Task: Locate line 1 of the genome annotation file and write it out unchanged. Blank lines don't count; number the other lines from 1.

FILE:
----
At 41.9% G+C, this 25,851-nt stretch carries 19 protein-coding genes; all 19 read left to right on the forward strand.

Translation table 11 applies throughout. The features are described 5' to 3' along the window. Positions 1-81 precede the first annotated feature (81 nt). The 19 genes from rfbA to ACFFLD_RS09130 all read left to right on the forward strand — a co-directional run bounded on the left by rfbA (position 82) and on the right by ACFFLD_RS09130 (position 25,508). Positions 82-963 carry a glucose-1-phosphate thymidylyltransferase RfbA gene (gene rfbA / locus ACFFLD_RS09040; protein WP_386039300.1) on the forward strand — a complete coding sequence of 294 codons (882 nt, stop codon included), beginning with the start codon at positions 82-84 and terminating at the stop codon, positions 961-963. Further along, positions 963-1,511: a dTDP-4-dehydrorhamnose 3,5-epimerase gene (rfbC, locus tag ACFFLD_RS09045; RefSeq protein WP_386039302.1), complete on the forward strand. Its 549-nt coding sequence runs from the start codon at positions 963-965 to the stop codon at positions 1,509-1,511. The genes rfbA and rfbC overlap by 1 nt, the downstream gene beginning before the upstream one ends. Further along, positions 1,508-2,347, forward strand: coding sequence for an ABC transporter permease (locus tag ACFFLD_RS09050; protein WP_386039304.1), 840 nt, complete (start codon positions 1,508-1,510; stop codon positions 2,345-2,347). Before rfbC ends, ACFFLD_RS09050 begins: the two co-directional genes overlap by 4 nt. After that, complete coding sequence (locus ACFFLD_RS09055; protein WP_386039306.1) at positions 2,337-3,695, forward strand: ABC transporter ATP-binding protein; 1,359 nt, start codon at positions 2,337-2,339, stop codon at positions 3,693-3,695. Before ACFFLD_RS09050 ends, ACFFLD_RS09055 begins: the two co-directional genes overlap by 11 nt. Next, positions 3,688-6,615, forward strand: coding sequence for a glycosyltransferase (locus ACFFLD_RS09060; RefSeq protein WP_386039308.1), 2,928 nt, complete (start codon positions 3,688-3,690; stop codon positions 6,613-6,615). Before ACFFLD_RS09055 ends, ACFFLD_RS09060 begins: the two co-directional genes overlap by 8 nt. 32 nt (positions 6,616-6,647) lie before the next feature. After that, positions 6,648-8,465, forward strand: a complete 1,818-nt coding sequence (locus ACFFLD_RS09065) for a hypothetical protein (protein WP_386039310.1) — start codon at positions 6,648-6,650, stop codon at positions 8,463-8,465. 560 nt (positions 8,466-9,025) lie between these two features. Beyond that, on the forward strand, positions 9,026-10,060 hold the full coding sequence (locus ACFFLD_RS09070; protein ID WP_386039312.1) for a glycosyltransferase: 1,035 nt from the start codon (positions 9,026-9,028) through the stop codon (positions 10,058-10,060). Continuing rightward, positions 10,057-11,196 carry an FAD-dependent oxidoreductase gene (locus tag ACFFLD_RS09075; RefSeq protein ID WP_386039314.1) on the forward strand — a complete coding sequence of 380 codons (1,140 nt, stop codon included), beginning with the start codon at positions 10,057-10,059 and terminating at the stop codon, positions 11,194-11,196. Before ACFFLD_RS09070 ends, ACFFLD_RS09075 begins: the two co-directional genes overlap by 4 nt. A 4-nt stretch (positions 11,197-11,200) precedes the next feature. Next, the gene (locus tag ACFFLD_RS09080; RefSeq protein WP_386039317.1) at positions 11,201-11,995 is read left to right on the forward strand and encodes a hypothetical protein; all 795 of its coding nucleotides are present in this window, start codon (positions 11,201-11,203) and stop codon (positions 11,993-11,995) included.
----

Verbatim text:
At 41.9% G+C, this 25,851-nt stretch carries 19 protein-coding genes; all 19 read left to right on the forward strand.